Saturday, February 28, 2009

I couldn't resist...

I went and bought another guitar today. But before I go any further, I must ask you, my esteemed reader, to bask in it's glory.

Yes, I bid for it on Ebay on the off chance I could get it for 450 (they usually go for about 500 to 800) and I got it!
It's a baritone guitar, which means it's somewhere in between a standard and a bass guitar. They were used in the early days of country music for their twangy, deep tone, and today they are used by many heavy metal bands to add weight to their sound.
I have wanted a baritone for a long time because A:I often find myself wishing that I could play just a couple notes lower than my standard guitar goes, and B:It would be nice to be able to play bass lines if I am accompanying another guitarist.

Now the hard part: I have to wait until I get back to play it!

Wednesday, February 25, 2009

Worth the drive

I was planning to head over to New Orleans for Mardi Gras last weekend, but I got the call on Friday that I would have to go back out to sea early Monday morning. Also, my buddy who I was going to go with bailed on me. This was probably all for the best. I don't really get it anyway. I'll go next year.
Then I got a call from Mom saying my sister Ruth was coming up from College Station, so I said I'd be there. It's a seven hour drive from my house in Lafayette to my parent's in Dallas. I got there at midnight, and Mom, Dad, Ruth and I stayed up chatting as late as we could. Saturday, I hung out with Dad and Grandma for a while, then headed to Joe's with Mom and Grandma. We all had a nice time there and Mom and I took Sterling home with us. Sunday, Sterling skipped church with me and we watched Home Alone. He was very skeptical at first, but by the end, he was in stitches. Then he kicked my butt in Candyland. Twice. Then we went to the park with Mom. Then Mom, Dad, Grandma, Joe, Jessica, Winter, Sterling, and Ginger and I had an early dinner and I had to start driving.
Back in Lafayette by nine that evening, driving down to Fourchon (on the coast) by five A.M., and out in the Gulf by Monday night. I hope I can stay out here more than a week this time.

Sunday, February 15, 2009

Tertiary education

This week, I got cable internet installed in my home. Since it no longer takes half of my day to catch up on email, blogging, banking etc., I am free to surf the web in the classic sense of the word. My favorite thing about is not that they play any music you want, but that they have information about said music. I was reading about Peter Tosh, who was Bob Marley's guitarist and later a solo act, and came across references to some controversial political statements that got him banned in his native Jamaica. This lead me to some black nationalist websites. This led me to read about some astonishingly blatant abuses of the justice system that took place in the 1960's. This lead me to read about some equally astonishing abuses of the justice system that are taking place right now. This lead me to this very some very disturbing questions:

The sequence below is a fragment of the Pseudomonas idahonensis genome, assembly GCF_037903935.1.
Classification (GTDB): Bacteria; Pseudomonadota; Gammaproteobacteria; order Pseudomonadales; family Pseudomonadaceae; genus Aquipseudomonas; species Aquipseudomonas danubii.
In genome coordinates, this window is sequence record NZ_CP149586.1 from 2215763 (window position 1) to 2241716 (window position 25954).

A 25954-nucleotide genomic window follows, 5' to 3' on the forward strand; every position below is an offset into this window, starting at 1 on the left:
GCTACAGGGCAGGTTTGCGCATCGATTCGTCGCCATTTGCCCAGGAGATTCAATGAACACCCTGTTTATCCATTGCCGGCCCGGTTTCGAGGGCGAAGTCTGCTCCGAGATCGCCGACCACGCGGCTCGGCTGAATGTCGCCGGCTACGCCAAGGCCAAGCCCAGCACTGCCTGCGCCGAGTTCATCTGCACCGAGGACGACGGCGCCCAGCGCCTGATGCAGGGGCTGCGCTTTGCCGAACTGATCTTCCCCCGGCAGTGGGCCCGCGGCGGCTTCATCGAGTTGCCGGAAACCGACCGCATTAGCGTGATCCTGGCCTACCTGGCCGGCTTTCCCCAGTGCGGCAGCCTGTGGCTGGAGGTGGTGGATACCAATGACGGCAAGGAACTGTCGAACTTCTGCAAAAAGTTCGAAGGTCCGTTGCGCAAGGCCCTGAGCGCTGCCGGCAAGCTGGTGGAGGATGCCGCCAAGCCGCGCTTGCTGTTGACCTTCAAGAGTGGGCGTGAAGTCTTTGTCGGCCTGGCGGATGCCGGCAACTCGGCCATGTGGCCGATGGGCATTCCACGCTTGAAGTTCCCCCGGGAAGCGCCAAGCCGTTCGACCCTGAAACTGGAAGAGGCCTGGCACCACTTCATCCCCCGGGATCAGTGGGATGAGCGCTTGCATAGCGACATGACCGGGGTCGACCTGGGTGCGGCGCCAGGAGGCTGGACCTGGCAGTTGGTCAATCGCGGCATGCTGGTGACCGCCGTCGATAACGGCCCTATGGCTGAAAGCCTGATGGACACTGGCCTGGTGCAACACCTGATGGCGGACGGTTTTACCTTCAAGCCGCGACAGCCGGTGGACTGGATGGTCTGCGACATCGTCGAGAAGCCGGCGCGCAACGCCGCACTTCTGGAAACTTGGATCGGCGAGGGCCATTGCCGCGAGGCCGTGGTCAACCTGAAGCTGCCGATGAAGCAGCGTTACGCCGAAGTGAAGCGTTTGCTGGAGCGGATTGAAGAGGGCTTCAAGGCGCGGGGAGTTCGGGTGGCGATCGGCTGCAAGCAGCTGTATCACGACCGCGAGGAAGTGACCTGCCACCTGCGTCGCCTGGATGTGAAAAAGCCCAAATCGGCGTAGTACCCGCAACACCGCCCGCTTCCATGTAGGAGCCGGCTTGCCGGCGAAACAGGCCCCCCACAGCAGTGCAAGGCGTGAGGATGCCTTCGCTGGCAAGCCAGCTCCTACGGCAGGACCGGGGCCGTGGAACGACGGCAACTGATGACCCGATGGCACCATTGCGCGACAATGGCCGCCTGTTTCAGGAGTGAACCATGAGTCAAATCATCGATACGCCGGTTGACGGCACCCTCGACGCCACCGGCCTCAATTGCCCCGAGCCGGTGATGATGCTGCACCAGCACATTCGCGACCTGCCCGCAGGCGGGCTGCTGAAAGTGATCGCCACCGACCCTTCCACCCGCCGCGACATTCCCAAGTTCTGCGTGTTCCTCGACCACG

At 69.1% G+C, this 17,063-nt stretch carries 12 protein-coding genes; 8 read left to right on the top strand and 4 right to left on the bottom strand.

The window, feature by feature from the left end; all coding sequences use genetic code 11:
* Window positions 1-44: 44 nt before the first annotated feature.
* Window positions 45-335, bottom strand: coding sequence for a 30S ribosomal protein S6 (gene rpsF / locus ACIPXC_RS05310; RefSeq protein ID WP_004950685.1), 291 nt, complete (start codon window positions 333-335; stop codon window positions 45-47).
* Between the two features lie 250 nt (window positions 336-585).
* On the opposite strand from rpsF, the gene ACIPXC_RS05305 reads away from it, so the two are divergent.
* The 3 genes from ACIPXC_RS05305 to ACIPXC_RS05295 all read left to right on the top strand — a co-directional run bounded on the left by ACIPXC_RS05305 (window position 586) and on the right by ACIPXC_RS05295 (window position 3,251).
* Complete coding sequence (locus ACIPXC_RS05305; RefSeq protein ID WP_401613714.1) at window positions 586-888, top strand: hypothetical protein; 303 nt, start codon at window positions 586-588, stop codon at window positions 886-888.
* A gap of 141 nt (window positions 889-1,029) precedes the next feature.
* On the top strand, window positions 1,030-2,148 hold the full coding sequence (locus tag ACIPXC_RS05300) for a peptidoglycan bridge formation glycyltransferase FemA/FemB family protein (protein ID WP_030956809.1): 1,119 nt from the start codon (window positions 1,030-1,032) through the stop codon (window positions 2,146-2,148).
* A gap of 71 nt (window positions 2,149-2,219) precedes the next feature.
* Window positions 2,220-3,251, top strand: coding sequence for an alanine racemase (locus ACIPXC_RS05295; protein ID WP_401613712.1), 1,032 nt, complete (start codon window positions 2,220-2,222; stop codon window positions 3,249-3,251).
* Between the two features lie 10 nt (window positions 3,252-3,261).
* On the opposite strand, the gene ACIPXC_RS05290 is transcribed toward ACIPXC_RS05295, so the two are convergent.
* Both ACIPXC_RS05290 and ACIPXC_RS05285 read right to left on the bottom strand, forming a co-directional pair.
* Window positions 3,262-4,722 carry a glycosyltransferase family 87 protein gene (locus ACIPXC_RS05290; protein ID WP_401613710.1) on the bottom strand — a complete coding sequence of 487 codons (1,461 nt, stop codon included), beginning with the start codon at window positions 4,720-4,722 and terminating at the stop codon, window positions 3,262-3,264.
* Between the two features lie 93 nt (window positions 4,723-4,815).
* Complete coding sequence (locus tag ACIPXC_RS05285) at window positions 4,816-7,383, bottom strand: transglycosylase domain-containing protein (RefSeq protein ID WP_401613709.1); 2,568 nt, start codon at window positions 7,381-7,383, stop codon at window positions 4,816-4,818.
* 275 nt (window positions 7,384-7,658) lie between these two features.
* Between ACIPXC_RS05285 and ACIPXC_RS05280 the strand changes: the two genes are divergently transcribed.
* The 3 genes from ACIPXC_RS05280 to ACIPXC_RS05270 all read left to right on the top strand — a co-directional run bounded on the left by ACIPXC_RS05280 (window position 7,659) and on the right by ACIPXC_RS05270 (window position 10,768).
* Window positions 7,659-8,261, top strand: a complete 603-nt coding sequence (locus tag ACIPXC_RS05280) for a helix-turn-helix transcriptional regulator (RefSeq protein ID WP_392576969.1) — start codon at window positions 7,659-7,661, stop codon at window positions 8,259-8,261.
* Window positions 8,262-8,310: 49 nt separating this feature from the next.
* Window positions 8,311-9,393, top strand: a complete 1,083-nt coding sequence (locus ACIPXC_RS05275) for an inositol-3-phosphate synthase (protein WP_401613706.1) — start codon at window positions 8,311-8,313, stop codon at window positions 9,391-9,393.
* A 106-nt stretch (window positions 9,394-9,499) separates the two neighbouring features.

1. Why is the civil rights movement taught to us in schools as history? It's current events. Mumia Abu Jamal is still on death row for an obvious frame-up.

2. Why did they teach me about MLK, but not X? He was equally important, just not as nice.

3. Why do I know that England fought a hundred year war with France, but absolutely nothing about China, who is far more important in the world?

4. Why did I have to read penny paperback garbage like Bronte instead of Faulkner? I never studied Faulkner in school. Only at the ripe age of 27 am I finally able to grip the true brilliance of his work because I had to figure it all out by myself just like Salman Rushdie (thanks, Mom,) and Lao Tzu (thanks, Angela,) and Fyodor Dostoyevsky (thanks, Dad.)

There have got to be more of them: vast gaps in my American education which gave me some gross misconceptions about the world around me. Good thing I'm still young, because I've still got a lot to learn.

Saturday, February 14, 2009


So there's a Thunderstorm going on outside. I am sitting at my computer with my speakers plugged into my laptop, but no music playing (even audiophiles need a little quiet once in a while). The silence is broken by a brief crackle of static over the speakers. This is followed a second later by the sound of distant thunder! My only assumption is this: the speakers picked up the electromagnetic pulse emitted by the lightning bolt at light speed, and the thunder followed at the relatively slow speed of sound. How cool is that? Whoa, it just happened again!